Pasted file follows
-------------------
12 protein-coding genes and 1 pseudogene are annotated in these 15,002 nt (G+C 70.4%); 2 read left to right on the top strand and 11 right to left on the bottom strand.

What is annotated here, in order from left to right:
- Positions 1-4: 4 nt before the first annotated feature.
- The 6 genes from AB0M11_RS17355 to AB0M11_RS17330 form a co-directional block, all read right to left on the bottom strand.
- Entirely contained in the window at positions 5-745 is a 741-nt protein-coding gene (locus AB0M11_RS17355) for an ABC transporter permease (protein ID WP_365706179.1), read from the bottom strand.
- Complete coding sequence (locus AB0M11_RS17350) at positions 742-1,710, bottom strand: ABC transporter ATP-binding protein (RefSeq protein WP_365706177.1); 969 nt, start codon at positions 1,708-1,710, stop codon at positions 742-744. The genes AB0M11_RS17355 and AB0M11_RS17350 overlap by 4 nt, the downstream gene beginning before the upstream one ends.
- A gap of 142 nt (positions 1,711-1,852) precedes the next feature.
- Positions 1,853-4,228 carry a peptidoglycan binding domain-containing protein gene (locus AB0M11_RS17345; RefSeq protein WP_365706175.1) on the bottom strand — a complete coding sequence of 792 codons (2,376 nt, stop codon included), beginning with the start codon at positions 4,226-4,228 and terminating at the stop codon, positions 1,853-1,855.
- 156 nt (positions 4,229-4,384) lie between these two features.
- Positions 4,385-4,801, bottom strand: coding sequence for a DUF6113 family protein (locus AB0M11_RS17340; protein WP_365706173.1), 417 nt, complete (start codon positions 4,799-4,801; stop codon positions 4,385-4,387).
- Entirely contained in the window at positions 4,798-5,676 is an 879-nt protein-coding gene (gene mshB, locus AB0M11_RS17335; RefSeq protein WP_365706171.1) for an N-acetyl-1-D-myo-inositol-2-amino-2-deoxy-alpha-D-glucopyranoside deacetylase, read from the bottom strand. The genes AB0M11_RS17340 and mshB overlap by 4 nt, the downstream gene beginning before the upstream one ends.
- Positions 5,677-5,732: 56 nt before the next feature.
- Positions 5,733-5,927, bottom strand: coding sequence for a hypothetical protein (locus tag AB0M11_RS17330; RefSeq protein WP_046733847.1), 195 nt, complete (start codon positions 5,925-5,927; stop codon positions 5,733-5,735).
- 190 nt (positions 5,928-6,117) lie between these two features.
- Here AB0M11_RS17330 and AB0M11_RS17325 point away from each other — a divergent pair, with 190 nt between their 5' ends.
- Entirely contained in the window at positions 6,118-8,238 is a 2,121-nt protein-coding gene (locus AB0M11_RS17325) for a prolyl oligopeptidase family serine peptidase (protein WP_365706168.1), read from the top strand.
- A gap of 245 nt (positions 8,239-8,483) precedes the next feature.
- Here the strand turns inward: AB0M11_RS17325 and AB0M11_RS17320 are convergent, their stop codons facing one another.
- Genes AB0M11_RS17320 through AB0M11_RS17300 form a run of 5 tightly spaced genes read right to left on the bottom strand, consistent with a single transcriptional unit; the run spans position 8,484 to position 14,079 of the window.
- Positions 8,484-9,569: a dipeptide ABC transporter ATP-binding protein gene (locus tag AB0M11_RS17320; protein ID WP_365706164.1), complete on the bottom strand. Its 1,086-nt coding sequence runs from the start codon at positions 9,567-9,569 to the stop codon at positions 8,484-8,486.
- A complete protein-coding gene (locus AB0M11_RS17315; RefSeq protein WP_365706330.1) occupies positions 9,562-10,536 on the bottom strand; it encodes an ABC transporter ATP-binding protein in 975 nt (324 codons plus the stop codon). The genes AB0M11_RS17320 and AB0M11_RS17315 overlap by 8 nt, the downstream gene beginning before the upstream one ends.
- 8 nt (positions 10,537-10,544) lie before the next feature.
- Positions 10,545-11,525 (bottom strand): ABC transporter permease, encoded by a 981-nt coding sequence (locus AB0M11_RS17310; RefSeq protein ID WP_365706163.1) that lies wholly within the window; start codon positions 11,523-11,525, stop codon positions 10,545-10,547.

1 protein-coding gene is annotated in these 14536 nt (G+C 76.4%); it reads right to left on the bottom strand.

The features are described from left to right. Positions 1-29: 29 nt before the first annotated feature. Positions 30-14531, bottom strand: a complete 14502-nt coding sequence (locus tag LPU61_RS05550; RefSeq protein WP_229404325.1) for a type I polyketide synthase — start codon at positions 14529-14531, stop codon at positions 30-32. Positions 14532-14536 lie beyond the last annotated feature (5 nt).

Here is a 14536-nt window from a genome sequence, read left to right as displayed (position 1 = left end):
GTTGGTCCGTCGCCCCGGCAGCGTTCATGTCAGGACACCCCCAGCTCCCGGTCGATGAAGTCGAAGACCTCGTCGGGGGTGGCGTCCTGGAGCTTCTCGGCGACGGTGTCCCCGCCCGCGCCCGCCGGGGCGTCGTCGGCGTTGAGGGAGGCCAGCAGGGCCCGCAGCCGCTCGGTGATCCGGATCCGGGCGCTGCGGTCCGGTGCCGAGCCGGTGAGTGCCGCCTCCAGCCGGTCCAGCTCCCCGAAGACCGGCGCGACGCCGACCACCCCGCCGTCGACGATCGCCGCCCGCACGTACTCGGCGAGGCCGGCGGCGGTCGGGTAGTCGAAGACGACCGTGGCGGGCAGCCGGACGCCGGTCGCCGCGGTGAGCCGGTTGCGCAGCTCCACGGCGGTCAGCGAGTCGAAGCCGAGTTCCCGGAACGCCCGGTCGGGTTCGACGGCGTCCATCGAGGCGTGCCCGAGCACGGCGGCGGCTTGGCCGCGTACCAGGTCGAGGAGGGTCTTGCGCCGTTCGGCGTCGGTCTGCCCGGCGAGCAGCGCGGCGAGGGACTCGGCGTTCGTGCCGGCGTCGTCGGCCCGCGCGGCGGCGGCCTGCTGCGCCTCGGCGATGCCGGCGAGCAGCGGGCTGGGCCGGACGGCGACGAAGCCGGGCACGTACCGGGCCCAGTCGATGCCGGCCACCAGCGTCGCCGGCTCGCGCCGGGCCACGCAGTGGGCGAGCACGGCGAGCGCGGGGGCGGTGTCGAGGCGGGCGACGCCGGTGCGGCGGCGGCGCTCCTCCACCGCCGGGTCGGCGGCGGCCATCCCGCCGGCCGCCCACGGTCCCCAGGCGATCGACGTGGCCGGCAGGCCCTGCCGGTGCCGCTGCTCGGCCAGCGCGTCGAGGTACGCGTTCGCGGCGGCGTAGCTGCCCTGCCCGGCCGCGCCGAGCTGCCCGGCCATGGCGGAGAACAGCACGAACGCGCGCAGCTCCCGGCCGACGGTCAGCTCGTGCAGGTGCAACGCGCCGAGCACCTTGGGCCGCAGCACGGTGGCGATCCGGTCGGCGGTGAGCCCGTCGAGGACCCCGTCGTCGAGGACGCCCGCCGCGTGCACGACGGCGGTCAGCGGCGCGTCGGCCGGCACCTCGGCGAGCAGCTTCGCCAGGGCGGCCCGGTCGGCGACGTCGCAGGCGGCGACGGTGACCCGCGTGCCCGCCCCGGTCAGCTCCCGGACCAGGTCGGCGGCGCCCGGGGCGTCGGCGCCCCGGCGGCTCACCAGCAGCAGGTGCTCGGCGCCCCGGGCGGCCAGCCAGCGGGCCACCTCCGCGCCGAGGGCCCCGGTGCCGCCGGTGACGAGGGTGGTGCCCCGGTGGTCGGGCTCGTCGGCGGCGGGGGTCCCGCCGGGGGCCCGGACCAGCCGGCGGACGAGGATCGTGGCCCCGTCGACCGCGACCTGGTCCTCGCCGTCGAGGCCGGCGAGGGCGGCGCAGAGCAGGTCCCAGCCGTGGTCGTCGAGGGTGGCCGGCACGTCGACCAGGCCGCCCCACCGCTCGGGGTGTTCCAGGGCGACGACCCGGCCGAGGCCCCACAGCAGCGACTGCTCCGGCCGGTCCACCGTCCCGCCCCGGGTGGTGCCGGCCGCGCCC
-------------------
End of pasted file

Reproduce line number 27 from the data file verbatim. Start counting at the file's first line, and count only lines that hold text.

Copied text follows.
GTTGGTCCGTCGCCCCGGCAGCGTTCATGTCAGGACACCCCCAGCTCCCGGTCGATGAAGTCGAAGACCTCGTCGGGGGTGGCGTCCTGGAGCTTCTCGGCGACGGTGTCCCCGCCCGCGCCCGCCGGGGCGTCGTCGGCGTTGAGGGAGGCCAGCAGGGCCCGCAGCCGCTCGGTGATCCGGATCCGGGCGCTGCGGTCCGGTGCCGAGCCGGTGAGTGCCGCCTCCAGCCGGTCCAGCTCCCCGAAGACCGGCGCGACGCCGACCACCCCGCCGTCGACGATCGCCGCCCGCACGTACTCGGCGAGGCCGGCGGCGGTCGGGTAGTCGAAGACGACCGTGGCGGGCAGCCGGACGCCGGTCGCCGCGGTGAGCCGGTTGCGCAGCTCCACGGCGGTCAGCGAGTCGAAGCCGAGTTCCCGGAACGCCCGGTCGGGTTCGACGGCGTCCATCGAGGCGTGCCCGAGCACGGCGGCGGCTTGGCCGCGTACCAGGTCGAGGAGGGTCTTGCGCCGTTCGGCGTCGGTCTGCCCGGCGAGCAGCGCGGCGAGGGACTCGGCGTTCGTGCCGGCGTCGTCGGCCCGCGCGGCGGCGGCCTGCTGCGCCTCGGCGATGCCGGCGAGCAGCGGGCTGGGCCGGACGGCGACGAAGCCGGGCACGTACCGGGCCCAGTCGATGCCGGCCACCAGCGTCGCCGGCTCGCGCCGGGCCACGCAGTGGGCGAGCACGGCGAGCGCGGGGGCGGTGTCGAGGCGGGCGACGCCGGTGCGGCGGCGGCGCTCCTCCACCGCCGGGTCGGCGGCGGCCATCCCGCCGGCCGCCCACGGTCCCCAGGCGATCGACGTGGCCGGCAGGCCCTGCCGGTGCCGCTGCTCGGCCAGCGCGTCGAGGTACGCGTTCGCGGCGGCGTAGCTGCCCTGCCCGGCCGCGCCGAGCTGCCCGGCCATGGCGGAGAACAGCACGAACGCGCGCAGCTCCCGGCCGACGGTCAGCTCGTGCAGGTGCAACGCGCCGAGCACCTTGGGCCGCAGCACGGTGGCGATCCGGTCGGCGGTGAGCCCGTCGAGGACCCCGTCGTCGAGGACGCCCGCCGCGTGCACGACGGCGGTCAGCGGCGCGTCGGCCGGCACCTCGGCGAGCAGCTTCGCCAGGGCGGCCCGGTCGGCGACGTCGCAGGCGGCGACGGTGACCCGCGTGCCCGCCCCGGTCAGCTCCCGGACCAGGTCGGCGGCGCCCGGGGCGTCGGCGCCCCGGCGGCTCACCAGCAGCAGGTGCTCGGCGCCCCGGGCGGCCAGCCAGCGGGCCACCTCCGCGCCGAGGGCCCCGGTGCCGCCGGTGACGAGGGTGGTGCCCCGGTGGTCGGGCTCGTCGGCGGCGGGGGTCCCGCCGGGGGCCCGGACCAGCCGGCGGACGAGGATCGTGGCCCCGTCGACCGCGACCTGGTCCTCGCCGTCGAGGCCGGCGAGGGCGGCGCAGAGCAGGTCCCAGCCGTGGTCGTCGAGGGTGGCCGGCACGTCGACCAGGCCGCCCCACCGCTCGGGGTGTTCCAGGGCGACGACCCGGCCGAGGCCCCACAGCAGCGACTGCTCCGGCCGGTCCACCGTCCCGCCCCGGGTGGTGCCGGCCGCGCCC